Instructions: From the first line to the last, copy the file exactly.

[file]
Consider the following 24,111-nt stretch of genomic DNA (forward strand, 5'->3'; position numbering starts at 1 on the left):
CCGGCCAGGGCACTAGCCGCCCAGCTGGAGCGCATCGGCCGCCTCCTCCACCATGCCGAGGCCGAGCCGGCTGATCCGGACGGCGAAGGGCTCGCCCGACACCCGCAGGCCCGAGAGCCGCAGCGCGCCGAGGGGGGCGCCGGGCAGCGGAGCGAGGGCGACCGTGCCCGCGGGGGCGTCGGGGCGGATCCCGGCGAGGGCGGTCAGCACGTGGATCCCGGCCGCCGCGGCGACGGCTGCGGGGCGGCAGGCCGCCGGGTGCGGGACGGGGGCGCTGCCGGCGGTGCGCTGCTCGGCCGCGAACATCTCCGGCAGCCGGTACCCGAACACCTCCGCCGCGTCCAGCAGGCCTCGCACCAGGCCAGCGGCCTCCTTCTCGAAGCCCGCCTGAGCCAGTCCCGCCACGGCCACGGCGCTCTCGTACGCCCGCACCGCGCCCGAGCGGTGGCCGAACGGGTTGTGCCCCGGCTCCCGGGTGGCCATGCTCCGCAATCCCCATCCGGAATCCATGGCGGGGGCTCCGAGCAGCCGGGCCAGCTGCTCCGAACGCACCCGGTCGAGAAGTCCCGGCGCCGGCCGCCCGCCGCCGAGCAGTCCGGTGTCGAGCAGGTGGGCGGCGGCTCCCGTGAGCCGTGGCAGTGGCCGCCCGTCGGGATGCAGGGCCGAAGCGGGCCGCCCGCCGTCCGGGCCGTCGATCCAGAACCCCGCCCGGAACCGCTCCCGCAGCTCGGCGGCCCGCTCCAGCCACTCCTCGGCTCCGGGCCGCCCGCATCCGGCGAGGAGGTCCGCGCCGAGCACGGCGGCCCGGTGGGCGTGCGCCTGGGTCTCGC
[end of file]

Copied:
Consider the following 24,111-nt stretch of genomic DNA (forward strand, 5'->3'; position numbering starts at 1 on the left):
CCGGCCAGGGCACTAGCCGCCCAGCTGGAGCGCATCGGCCGCCTCCTCCACCATGCCGAGGCCGAGCCGGCTGATCCGGACGGCGAAGGGCTCGCCCGACACCCGCAGGCCCGAGAGCCGCAGCGCGCCGAGGGGGGCGCCGGGCAGCGGAGCGAGGGCGACCGTGCCCGCGGGGGCGTCGGGGCGGATCCCGGCGAGGGCGGTCAGCACGTGGATCCCGGCCGCCGCGGCGACGGCTGCGGGGCGGCAGGCCGCCGGGTGCGGGACGGGGGCGCTGCCGGCGGTGCGCTGCTCGGCCGCGAACATCTCCGGCAGCCGGTACCCGAACACCTCCGCCGCGTCCAGCAGGCCTCGCACCAGGCCAGCGGCCTCCTTCTCGAAGCCCGCCTGAGCCAGTCCCGCCACGGCCACGGCGCTCTCGTACGCCCGCACCGCGCCCGAGCGGTGGCCGAACGGGTTGTGCCCCGGCTCCCGGGTGGCCATGCTCCGCAATCCCCATCCGGAATCCATGGCGGGGGCTCCGAGCAGCCGGGCCAGCTGCTCCGAACGCACCCGGTCGAGAAGTCCCGGCGCCGGCCGCCCGCCGCCGAGCAGTCCGGTGTCGAGCAGGTGGGCGGCGGCTCCCGTGAGCCGTGGCAGTGGCCGCCCGTCGGGATGCAGGGCCGAAGCGGGCCGCCCGCCGTCCGGGCCGTCGATCCAGAACCCCGCCCGGAACCGCTCCCGCAGCTCGGCGGCCCGCTCCAGCCACTCCTCGGCTCCGGGCCGCCCGCATCCGGCGAGGAGGTCCGCGCCGAGCACGGCGGCCCGGTGGGCGTGCGCCTGGGTCTCGC